Monday, September 01, 2008

Please, say it ain't so...

A pdf of the Principles, revised, has been released through Scott Wells. You can find that blog post and pdf here, at Scott's blog.

I've read the pdf once, and am referring back... but my initial reaction is one of disappointment.

Our principles (and related predecessor documents for the Unitarians and Universalists both) have been open to significant revision in the past, both as called for in bylaws and when the spirit moved. Given the effort put into this project by the CoA, I had expected (and heard things that led me to expect) significant revisions and changes--in reaction to the comments and criticisms that had been heard and collected.

What we got was some very slight editing (very) and a bunch of explication of the principles.

Nothing in the new material (or the editing) appears to even attempt to address the very serious critique of "inherent" in inherent worth and dignity of every person. Yet I heard it raised in my home congregation from a life-long, third-generation UU on philosophical, moral and practical grounds as well as reading Bill Schulz's blistering critique in UU World. (I also got to hear him, in person, dismantle the argument for inherency and found it devastatingly persuasive--and haven't seen anyone put up any counter-argument other than that it's a historical nod to universalism... which (historical nod) is thin stuff as far as arguing for a moral statement.)

Nothing makes this appreciably more inspirational--I doubt that this will increase the number of UUs who want the principles read to them on their deathbeds by even 1/10th of 1 percent. The language of the principles wasn't poetic, still isn't, and the explication certainly isn't. It reads like the output of a committee.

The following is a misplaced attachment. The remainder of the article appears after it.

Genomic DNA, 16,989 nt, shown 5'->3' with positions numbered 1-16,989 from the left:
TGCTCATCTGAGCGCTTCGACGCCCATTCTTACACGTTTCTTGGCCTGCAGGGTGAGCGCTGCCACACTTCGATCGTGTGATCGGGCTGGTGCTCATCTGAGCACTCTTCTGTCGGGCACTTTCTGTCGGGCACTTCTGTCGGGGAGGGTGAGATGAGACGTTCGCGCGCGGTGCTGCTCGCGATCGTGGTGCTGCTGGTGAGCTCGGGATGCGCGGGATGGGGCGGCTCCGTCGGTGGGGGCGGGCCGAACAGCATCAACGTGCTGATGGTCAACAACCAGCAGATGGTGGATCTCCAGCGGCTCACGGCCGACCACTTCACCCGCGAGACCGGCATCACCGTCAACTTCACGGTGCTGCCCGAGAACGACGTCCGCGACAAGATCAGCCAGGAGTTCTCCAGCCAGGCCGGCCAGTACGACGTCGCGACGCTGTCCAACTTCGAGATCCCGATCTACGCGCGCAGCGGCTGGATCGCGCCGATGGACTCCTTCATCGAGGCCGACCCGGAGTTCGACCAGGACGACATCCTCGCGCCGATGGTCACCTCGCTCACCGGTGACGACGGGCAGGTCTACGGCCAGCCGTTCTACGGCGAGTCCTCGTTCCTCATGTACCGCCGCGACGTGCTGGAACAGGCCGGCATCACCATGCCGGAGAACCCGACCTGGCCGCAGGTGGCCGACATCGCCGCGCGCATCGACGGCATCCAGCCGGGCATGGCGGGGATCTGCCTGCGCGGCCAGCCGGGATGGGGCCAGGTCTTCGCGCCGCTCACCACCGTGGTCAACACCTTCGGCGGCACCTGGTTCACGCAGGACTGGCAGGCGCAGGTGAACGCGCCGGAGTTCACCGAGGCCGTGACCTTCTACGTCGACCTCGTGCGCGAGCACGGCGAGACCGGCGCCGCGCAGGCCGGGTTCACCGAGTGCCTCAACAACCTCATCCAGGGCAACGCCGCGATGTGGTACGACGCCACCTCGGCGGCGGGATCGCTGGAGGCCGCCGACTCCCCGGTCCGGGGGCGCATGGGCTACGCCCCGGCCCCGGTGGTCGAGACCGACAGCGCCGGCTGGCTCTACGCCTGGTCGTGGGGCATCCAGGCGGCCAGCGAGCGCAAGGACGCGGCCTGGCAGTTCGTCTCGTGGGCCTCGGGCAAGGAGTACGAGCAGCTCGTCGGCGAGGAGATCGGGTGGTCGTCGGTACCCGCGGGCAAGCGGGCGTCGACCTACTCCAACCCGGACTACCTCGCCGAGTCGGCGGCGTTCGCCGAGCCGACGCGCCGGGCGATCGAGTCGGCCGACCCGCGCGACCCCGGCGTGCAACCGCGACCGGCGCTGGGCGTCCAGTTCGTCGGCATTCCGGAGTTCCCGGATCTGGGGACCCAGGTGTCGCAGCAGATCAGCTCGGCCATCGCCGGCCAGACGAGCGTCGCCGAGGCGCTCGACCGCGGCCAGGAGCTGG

Nothing is new. This is warmed over leftovers. This is not a bold statement, reframing UU principles in new and insightful ways nor does it boldly assert a new vision of a farther horizon of the faith.

At the moment I'd urge a vote against, simply on the grounds that we should not indulge in deluding ourselves that this revision is.. well... a revision. The General Assembly's time in Salt Lake (and beyond) would be better spent on other matters. Just declare this a false start. Let others try again.


ScottMGS said...

Ogre, did you ever get a chance to read the related essays in _Reverend X_?

ogre said...

Nope, not yet. It's still on the coffee table at home. I was busy plowing through 17th and 19th century stuff... and writing... and will be for some time to come.

Why? What did the Rev. X essays say (to you) about this?

Robin Edgar said...

Meet the new PPs, same as the old PPs.

Sort of. . .

Looks like some may even have been watered down or otherwise compromised.

That being said, I personally think that the basic principles of any religion should be fundamental principles and ideals that can stand the test of time and do not require being revised and changed every decade or two. Imagine if Judaism or Christianity revised and changed the Ten Commandments every few decades. . . So I think your desire for, or expectation of, a "bold statement, reframing UU principles in new and insightful ways" or boldly asserting "a new vision of a farther horizon of the faith" is a bit misplaced.

ScottMGS said...

Well, I'd have to revisit the book. Maybe I can get L. to bring it back for me.